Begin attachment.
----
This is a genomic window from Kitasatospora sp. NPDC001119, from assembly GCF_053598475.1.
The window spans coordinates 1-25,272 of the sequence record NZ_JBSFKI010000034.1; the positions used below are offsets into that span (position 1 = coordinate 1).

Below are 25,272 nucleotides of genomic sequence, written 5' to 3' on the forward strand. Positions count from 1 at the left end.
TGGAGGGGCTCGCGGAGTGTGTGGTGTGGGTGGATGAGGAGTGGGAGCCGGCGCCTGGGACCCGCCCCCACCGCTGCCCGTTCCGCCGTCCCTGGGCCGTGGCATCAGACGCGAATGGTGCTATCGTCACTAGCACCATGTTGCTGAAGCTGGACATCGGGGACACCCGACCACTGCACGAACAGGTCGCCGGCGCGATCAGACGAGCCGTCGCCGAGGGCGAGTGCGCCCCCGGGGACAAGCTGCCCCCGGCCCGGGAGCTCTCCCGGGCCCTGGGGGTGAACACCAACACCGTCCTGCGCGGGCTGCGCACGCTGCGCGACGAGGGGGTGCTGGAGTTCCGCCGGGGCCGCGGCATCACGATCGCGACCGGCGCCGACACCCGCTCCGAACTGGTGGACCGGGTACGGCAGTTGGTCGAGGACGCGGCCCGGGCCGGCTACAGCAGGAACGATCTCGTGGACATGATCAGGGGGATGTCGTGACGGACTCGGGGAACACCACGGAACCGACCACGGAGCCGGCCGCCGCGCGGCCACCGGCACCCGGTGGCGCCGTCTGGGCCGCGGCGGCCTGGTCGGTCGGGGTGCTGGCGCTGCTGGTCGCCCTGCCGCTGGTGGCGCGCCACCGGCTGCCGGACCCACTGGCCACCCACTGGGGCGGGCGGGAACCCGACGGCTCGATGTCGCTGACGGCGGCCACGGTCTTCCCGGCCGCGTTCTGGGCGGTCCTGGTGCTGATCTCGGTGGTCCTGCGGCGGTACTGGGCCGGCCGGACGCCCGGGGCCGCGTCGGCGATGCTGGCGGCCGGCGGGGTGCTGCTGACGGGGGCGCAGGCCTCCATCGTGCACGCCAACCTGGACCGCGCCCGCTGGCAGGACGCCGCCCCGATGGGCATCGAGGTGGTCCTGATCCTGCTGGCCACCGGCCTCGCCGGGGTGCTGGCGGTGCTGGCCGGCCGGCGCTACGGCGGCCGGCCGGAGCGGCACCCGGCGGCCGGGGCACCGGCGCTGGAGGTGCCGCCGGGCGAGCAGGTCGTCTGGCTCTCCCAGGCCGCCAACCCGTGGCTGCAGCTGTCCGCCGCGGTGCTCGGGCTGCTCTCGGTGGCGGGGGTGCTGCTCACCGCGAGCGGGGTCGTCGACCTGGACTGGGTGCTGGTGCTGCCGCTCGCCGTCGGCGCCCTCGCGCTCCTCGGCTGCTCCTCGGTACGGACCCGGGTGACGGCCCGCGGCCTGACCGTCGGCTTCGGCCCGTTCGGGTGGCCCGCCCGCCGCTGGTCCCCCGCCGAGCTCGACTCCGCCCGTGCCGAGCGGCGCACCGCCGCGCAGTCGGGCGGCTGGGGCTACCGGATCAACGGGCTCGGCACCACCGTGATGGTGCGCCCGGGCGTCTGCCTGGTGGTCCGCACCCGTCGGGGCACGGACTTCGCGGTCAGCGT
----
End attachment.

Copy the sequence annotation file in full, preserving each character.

This is a genomic window from Kitasatospora sp. NPDC001119, from assembly GCF_053598475.1.
The window spans coordinates 1-25,272 of the sequence record NZ_JBSFKI010000034.1; the positions used below are offsets into that span (position 1 = coordinate 1).

Below are 25,272 nucleotides of genomic sequence, written 5' to 3' on the forward strand. Positions count from 1 at the left end.
TGGAGGGGCTCGCGGAGTGTGTGGTGTGGGTGGATGAGGAGTGGGAGCCGGCGCCTGGGACCCGCCCCCACCGCTGCCCGTTCCGCCGTCCCTGGGCCGTGGCATCAGACGCGAATGGTGCTATCGTCACTAGCACCATGTTGCTGAAGCTGGACATCGGGGACACCCGACCACTGCACGAACAGGTCGCCGGCGCGATCAGACGAGCCGTCGCCGAGGGCGAGTGCGCCCCCGGGGACAAGCTGCCCCCGGCCCGGGAGCTCTCCCGGGCCCTGGGGGTGAACACCAACACCGTCCTGCGCGGGCTGCGCACGCTGCGCGACGAGGGGGTGCTGGAGTTCCGCCGGGGCCGCGGCATCACGATCGCGACCGGCGCCGACACCCGCTCCGAACTGGTGGACCGGGTACGGCAGTTGGTCGAGGACGCGGCCCGGGCCGGCTACAGCAGGAACGATCTCGTGGACATGATCAGGGGGATGTCGTGACGGACTCGGGGAACACCACGGAACCGACCACGGAGCCGGCCGCCGCGCGGCCACCGGCACCCGGTGGCGCCGTCTGGGCCGCGGCGGCCTGGTCGGTCGGGGTGCTGGCGCTGCTGGTCGCCCTGCCGCTGGTGGCGCGCCACCGGCTGCCGGACCCACTGGCCACCCACTGGGGCGGGCGGGAACCCGACGGCTCGATGTCGCTGACGGCGGCCACGGTCTTCCCGGCCGCGTTCTGGGCGGTCCTGGTGCTGATCTCGGTGGTCCTGCGGCGGTACTGGGCCGGCCGGACGCCCGGGGCCGCGTCGGCGATGCTGGCGGCCGGCGGGGTGCTGCTGACGGGGGCGCAGGCCTCCATCGTGCACGCCAACCTGGACCGCGCCCGCTGGCAGGACGCCGCCCCGATGGGCATCGAGGTGGTCCTGATCCTGCTGGCCACCGGCCTCGCCGGGGTGCTGGCGGTGCTGGCCGGCCGGCGCTACGGCGGCCGGCCGGAGCGGCACCCGGCGGCCGGGGCACCGGCGCTGGAGGTGCCGCCGGGCGAGCAGGTCGTCTGGCTCTCCCAGGCCGCCAACCCGTGGCTGCAGCTGTCCGCCGCGGTGCTCGGGCTGCTCTCGGTGGCGGGGGTGCTGCTCACCGCGAGCGGGGTCGTCGACCTGGACTGGGTGCTGGTGCTGCCGCTCGCCGTCGGCGCCCTCGCGCTCCTCGGCTGCTCCTCGGTACGGACCCGGGTGACGGCCCGCGGCCTGACCGTCGGCTTCGGCCCGTTCGGGTGGCCCGCCCGCCGCTGGTCCCCCGCCGAGCTCGACTCCGCCCGTGCCGAGCGGCGCACCGCCGCGCAGTCGGGCGGCTGGGGCTACCGGATCAACGGGCTCGGCACCACCGTGATGGTGCGCCCGGGCGTCTGCCTGGTGGTCCGCACCCGTCGGGGCACGGACTTCGCGGTCAGCGT